Riders: System for paratransit ‘broken,’ worse
WAILUKU – Maui Economic Opportunity’s paratransit system has, again, come under fire for delays in service, said riders at a meeting last week at the nonprofit.
About two dozen riders vehemently complained about waiting for hours to get picked up and dropped off due to a new, but “broken” computer system that was implemented in early November.
“I get 40 to 50 calls a week saying the system doesn’t work,” Kihei resident and rider Robert Douglas said at the meeting Thursday. “We need to ask, ‘What are the needs of the riders,’ because right now, we’re trying to fit to MEO’s schedule.”
The county’s transportation contract for riders with disabilities has about 800 clients and has been under MEO for a little more than five months. Roberts Hawaii had been providing the curb-to-curb service for the last five years.
According to the riders at the meeting, the service was slowly improving but when the new system was installed it was “four times worse.”
“People with disabilities are waiting two to three hours to get picked up,” said Kihei resident Lawrence Booth.
Kahului riders Joseph Frye Jr. and his wife, Roseline, demanded MEO to “throw (the system) out the window” after waiting several hours to and from their appointments.
“I had a dentist appointment at 10 a.m. and had to leave the house at 8:30,” Frye said. “I sat there an hour and a half and the dentist took about 15 minutes. Then I waited another hour to get picked up.
“So you tell me where my health and well-being are put.”
Debbie Cabebe, MEO’s chief programs officer, acknowledged riders’ concerns but said the old computer and paper system could not sustain the continued growth of the service.
“In five years, we’ll have twice as many riders so we could not continue funding the old system,” she said.
Consultants with the Iowa-based Kona Management Group were in attendance Thursday and explained that the new system, based in King of Prussia, Pa, is designed for rural areas and small cities.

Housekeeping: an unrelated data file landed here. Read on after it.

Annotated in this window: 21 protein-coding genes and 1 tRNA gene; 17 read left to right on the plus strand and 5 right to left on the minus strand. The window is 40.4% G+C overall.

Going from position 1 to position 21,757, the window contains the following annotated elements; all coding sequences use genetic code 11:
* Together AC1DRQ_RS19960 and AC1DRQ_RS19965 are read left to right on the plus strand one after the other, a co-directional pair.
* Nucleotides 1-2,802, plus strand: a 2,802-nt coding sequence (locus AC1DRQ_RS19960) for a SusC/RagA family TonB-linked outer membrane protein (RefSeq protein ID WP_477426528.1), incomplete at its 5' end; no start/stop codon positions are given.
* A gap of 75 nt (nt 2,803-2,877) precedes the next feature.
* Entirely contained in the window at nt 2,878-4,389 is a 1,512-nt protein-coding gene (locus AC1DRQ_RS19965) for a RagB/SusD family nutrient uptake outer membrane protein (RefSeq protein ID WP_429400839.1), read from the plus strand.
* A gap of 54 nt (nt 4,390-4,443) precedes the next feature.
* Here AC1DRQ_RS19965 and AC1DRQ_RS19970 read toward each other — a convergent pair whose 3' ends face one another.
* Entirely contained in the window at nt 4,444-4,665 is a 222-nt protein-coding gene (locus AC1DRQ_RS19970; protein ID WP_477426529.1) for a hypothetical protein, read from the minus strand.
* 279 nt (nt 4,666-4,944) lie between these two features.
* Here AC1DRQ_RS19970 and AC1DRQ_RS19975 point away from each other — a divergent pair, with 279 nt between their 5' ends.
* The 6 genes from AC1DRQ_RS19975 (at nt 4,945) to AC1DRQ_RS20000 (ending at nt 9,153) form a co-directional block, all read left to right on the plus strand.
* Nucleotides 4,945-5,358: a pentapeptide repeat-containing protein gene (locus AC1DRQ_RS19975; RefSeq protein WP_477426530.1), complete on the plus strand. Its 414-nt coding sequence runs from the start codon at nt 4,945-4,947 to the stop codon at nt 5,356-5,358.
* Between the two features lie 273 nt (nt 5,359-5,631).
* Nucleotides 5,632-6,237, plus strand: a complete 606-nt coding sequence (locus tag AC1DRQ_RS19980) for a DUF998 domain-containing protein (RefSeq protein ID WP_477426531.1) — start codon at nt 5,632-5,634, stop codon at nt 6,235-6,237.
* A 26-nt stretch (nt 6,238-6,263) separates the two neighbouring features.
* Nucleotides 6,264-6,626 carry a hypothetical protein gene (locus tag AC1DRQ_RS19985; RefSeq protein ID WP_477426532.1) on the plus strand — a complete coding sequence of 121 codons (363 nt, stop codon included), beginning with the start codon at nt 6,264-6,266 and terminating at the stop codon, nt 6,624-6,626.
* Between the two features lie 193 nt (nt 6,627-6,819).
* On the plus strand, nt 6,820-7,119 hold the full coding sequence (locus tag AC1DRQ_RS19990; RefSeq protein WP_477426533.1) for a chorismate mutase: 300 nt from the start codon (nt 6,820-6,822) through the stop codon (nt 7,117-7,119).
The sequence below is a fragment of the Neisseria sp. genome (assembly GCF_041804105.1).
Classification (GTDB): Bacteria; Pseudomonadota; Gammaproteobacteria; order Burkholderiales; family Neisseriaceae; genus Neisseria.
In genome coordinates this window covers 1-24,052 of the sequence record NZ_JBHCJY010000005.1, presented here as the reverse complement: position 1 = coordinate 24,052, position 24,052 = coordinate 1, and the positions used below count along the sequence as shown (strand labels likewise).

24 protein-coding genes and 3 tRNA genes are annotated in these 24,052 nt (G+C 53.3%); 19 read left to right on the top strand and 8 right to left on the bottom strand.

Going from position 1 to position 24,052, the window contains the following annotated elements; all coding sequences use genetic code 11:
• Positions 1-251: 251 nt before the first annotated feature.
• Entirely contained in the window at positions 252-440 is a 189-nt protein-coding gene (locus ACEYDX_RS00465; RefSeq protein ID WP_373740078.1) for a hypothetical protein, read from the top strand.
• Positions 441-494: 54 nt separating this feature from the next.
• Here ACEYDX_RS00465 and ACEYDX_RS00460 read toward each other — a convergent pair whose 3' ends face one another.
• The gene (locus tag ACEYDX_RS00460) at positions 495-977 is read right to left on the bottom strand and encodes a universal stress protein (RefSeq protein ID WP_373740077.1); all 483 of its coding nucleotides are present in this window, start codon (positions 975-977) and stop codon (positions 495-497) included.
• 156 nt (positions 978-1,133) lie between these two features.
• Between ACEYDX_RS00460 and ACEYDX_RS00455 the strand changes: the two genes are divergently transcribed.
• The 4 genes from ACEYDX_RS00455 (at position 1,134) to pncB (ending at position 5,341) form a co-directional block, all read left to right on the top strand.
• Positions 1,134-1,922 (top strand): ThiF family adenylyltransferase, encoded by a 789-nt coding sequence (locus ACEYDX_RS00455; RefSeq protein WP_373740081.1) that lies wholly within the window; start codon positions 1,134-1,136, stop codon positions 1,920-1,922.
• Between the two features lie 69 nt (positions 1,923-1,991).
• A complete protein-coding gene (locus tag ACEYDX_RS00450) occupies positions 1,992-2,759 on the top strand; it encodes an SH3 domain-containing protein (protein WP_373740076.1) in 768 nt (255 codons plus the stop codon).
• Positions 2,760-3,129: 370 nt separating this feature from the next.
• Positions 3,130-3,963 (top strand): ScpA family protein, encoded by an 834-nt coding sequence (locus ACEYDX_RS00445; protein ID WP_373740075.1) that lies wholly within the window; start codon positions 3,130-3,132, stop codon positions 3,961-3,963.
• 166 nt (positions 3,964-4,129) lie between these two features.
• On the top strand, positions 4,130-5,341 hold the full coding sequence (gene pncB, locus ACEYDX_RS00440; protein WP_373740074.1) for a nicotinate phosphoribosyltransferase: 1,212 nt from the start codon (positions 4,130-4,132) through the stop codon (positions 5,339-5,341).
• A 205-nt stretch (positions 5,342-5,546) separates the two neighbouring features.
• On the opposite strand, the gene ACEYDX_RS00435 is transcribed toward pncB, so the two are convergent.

Jamie Chambers, director of strategy and analysis with the group, was hired by MEO to help with the paratransit service, which falls under a larger, countywide transportation program called “One Call, One Click.”
The federally funded program calls for the future construction of a call center to handle all transportation-related services – private or public – in the county.
Although the paratransit system makes up only a fraction of transportation on Maui, Chambers said: “It would be a disservice if we didn’t focus on one of the biggest and most vocal groups on Maui.”
Chambers and co-director Jim Work said the new paratransit system calculates routes and times using posted speed limits and distances. They attributed most of the complaints Thursday to the first day of the new system, which was not calibrated to heavy traffic times and other variables.
“We’re building the system as we go,” said Chambers, who noted that her company has no affiliation with the system. “We know this has been difficult, but the more specific information we have the better. We want to fix this so this doesn’t continue for another 30, 40, 50 days.”
Over the last three weeks, the group sat down with drivers and mapped out routes and locations that may take longer during certain times. The team also recognized that call specialists did not properly understand the new system and were giving out wrong appointment times to riders.
Specialists also would confuse addresses and locations and have been retrained to repeat reservations to riders over the phone.
Chambers turned to the riders as well, who have been asking for early reservation times out of fear of missing doctor’s appointments and other important arrangements. Chambers said riders should instead let specialists know what times they can be picked up and the latest they can arrive at their destination.
County officials, including Transportation Director Jo Anne Winer, were in attendance Thursday and remained hopeful that the new system and service can be salvaged.
“I have faith that things will get better,” Winer said.
* Chris Sugidono can be reached at firstname.lastname@example.org.
* This article includes a correction from the original published on Sunday, Dec. 8, 2013. A new system called Ecolane for Maui Economic Opportunity Inc.’s paratransit service is based in King of Prussia, Pa. The story incorrectly reported where the system is based.